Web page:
DETROIT — Northern Illinois and Jordan Lynch were ready for their coronation ceremony Friday night.
No one told Matt Johnson and Bowling Green.
Johnson threw for 393 yards and a title game-record five touchdowns as the Falcons won the Mid-American Conference championship game 47-27 at Ford Field, ruining Northern Illinois’ bid for a second straight BCS berth.
“We got a lot of motivation from listening to the media all week,” the sophomore said. “All we heard about was how they were going to bust the BCS again, and we wanted to remind everyone that they still had to beat us if they wanted to do it.”
Johnson was also fired up by his individual matchup with Lynch, the Huskies’ record-setting quarterback.
“There’s been all kinds of talk about Jordan Lynch, and how he’s in contention for the Heisman Trophy and everything else,” he said. “He deserves all of that, but, yeah, I started taking it a little personally after a while. We didn’t want people to forget we were here.”
Lynch had a decent game, rushing for 126 yards and throwing for 219, but it is his two interceptions that he is going to remember.
“I never turn the ball over,” he said. “I think I only had six all season, so to have two tonight is just unacceptable. I set high standards for myself, and I didn’t come close tonight.”
Lynch has 1,885 yards rushing this season, breaking the record he took away from Denard Robinson last season, and needs 115 in a bowl game to put up the first 2,000/2,000 season in FBS history. Against the Falcons, though, he wasn’t able to dominate the game in the way he has during the last two seasons.
“They have a great quarterback, and he deserves all the accolades he’s gotten, but we’ve got some good players and some good coaches,” Bowling Green coach Dave Clawson said. “We didn’t come into this game thinking we had to change everything in order to stop Jordan Lynch. We played our defense and we made plays. At the end of the day, that’s all it takes.”
Bowling Green defensive back Aaron Foster, playing in his hometown, intercepted one of Lynch’s passes — the first of his career — and broke up two more. Like his teammates, he said the hype surrounding Lynch gave him extra motivation.
“We just wanted to show everyone that he’s still human,” he said. “Plus I figured that after 51 games, I better pick off a pass before I graduated.”
Lynch, though, was far from the reason that the Huskies won’t be going back to the BCS. Johnson shredded the Huskies defense for 294 yards and four touchdowns in the first half as Bowling Green built a 31-13 lead. The Falcons only needed five plays to go 75 yards on the first drive of the game, with Johnson hitting Tyler Beck for a 28-yard score, and the rout was on.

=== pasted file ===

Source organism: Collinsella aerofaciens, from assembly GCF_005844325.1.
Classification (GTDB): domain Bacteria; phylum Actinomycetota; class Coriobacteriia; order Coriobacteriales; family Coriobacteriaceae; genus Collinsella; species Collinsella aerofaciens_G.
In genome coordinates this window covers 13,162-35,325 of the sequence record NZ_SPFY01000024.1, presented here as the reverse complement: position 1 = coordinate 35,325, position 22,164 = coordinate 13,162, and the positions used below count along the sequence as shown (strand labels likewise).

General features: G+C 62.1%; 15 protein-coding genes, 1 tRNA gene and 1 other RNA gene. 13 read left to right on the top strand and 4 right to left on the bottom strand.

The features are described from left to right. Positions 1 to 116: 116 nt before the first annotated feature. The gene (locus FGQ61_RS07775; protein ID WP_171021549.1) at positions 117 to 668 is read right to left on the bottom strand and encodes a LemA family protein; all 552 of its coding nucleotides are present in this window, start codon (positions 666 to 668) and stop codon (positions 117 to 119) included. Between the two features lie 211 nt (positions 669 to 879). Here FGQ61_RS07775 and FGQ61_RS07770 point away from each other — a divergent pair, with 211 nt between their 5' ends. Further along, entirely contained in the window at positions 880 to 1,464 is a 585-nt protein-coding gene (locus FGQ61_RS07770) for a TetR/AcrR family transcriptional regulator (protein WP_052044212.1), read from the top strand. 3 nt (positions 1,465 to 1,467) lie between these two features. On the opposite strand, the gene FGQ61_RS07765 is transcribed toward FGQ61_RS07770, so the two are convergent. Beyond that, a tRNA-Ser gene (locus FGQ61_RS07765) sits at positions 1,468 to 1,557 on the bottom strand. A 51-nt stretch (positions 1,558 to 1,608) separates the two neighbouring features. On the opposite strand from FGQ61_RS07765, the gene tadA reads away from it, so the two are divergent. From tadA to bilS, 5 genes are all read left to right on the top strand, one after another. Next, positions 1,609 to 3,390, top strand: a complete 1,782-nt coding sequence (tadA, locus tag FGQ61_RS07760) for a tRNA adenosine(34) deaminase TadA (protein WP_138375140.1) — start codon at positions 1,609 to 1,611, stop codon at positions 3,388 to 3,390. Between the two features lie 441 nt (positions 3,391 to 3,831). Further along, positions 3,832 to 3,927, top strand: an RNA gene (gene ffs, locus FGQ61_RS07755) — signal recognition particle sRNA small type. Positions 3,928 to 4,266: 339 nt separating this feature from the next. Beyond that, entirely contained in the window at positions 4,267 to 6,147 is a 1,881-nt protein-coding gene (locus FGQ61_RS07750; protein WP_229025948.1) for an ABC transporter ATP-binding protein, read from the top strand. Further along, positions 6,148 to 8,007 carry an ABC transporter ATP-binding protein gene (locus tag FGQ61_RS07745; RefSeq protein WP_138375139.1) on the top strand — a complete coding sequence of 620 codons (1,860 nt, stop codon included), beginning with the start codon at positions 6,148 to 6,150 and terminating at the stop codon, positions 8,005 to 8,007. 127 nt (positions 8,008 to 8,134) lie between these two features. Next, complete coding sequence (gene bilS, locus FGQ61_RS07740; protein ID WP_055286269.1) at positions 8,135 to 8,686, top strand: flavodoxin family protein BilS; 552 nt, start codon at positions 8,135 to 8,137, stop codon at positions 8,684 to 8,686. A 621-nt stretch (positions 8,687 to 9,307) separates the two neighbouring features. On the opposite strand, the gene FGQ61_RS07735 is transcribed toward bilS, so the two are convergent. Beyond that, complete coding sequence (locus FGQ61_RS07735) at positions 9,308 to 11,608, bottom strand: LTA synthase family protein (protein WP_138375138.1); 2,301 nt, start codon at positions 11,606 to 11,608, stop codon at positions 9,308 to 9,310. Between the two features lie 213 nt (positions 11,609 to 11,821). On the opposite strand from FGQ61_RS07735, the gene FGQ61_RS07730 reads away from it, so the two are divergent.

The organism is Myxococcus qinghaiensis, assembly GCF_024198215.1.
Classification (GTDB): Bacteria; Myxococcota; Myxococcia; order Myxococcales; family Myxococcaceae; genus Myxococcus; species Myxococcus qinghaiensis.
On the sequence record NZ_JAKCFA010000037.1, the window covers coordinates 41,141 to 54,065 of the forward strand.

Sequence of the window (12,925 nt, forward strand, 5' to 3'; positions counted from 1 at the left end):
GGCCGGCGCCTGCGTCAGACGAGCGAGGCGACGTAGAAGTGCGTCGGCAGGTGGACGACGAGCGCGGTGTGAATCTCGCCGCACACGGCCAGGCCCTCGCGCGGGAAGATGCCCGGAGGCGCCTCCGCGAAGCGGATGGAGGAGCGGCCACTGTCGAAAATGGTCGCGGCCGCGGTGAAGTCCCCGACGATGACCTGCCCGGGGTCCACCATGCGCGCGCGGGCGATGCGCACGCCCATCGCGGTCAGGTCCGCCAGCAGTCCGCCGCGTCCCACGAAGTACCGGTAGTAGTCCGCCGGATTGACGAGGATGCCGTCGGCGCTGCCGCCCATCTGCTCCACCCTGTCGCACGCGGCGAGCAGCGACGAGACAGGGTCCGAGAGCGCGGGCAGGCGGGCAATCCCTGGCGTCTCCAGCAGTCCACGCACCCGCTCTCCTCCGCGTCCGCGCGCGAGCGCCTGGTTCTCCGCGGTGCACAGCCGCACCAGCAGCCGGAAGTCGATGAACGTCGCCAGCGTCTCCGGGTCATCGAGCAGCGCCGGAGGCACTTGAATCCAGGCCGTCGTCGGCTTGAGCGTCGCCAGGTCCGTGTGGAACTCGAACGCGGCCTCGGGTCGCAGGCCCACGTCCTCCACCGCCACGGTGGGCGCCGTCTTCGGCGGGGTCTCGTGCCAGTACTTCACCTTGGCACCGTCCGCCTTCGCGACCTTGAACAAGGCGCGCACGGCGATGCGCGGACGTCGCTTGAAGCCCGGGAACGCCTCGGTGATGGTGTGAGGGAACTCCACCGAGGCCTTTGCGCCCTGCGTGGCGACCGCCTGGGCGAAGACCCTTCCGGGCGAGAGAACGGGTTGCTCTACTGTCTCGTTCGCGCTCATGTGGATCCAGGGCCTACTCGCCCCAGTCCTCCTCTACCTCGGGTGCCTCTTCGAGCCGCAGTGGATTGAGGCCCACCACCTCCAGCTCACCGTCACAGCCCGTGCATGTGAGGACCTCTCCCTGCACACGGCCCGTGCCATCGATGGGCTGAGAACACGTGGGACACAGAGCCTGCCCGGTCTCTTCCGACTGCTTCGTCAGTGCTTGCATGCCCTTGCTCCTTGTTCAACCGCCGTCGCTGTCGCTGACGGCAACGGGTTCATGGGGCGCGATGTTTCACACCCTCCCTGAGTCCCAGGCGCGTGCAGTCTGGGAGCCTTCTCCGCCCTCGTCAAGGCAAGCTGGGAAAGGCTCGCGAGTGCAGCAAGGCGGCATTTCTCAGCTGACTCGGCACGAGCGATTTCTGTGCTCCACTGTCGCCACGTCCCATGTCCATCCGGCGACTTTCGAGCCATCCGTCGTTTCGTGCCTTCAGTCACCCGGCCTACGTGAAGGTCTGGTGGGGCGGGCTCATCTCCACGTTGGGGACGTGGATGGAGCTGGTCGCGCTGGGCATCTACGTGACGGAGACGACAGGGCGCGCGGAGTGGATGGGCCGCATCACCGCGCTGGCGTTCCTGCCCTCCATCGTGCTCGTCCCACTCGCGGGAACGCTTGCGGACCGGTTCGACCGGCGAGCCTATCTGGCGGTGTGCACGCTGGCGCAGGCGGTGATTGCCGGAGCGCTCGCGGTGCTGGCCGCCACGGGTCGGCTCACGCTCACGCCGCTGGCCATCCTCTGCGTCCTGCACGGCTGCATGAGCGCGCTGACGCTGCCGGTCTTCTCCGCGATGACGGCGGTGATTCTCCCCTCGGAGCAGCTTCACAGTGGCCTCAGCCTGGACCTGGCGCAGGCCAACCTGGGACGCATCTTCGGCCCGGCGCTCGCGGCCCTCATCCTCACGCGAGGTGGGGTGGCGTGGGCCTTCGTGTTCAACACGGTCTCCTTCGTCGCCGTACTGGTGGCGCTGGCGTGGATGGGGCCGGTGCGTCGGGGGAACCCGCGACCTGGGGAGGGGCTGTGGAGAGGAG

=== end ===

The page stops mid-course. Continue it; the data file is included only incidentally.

“That really helped, because you come into the game playing in an NFL stadium for the MAC championship against the No. 14 team in the country, and your nerves are flying all over the place,” he said. “When we went right down the field and scored, it showed us that we could win this game.”
Johnson was hitting wide-open receivers all over the field — his five touchdowns all went to different players — and Clawson wasn’t surprised.
“We came in here to throw the ball,” he said. “That was our game plan. We thought we could protect Matt and we thought we could get guys open. We watched the tapes, and we saw what they do on defense, and we thought we could beat them through the air.”
Northern Illinois coach Rod Carey wasn’t about to disagree.
“Obviously, Bowling Green played a great, great game,” he said. “They didn’t do anything we weren’t expecting. They just executed their offense better than we could defend it.”
One of the two teams might be back at Ford Field later this month for the Little Caesar’s Pizza Bowl — the announcements will be made on Sunday — but Clawson might not be joining the Falcons at any bowl game. As has become traditional for successful coaches in the MAC, rumors are swirling about him getting offers from bigger schools.
Clawson didn’t want to talk about that on the night that Bowling Green won its first conference title in 21 years, but he didn’t deny the possibility, either.
“Right now, I’m just going to enjoy tonight,” he said. “A couple years ago, there were rumors that I was going to get fired, and I had to answer these questions, and now I have to answer them because we are winning. I understand that, but I’m not going to comment. Not tonight.”
Clawson was much happier when he and his players were reminded that they had just cost the school around a half-million dollars — Bowling Green’s share of the millions in BCS money that Northern Illinois would have earned.
“I am just devastated by the fact that Northern Illinois isn’t going to get that BCS payday,” he said through a burst of laughter.
“We just won a championship, but now we might not be able to afford jockstraps for next season.”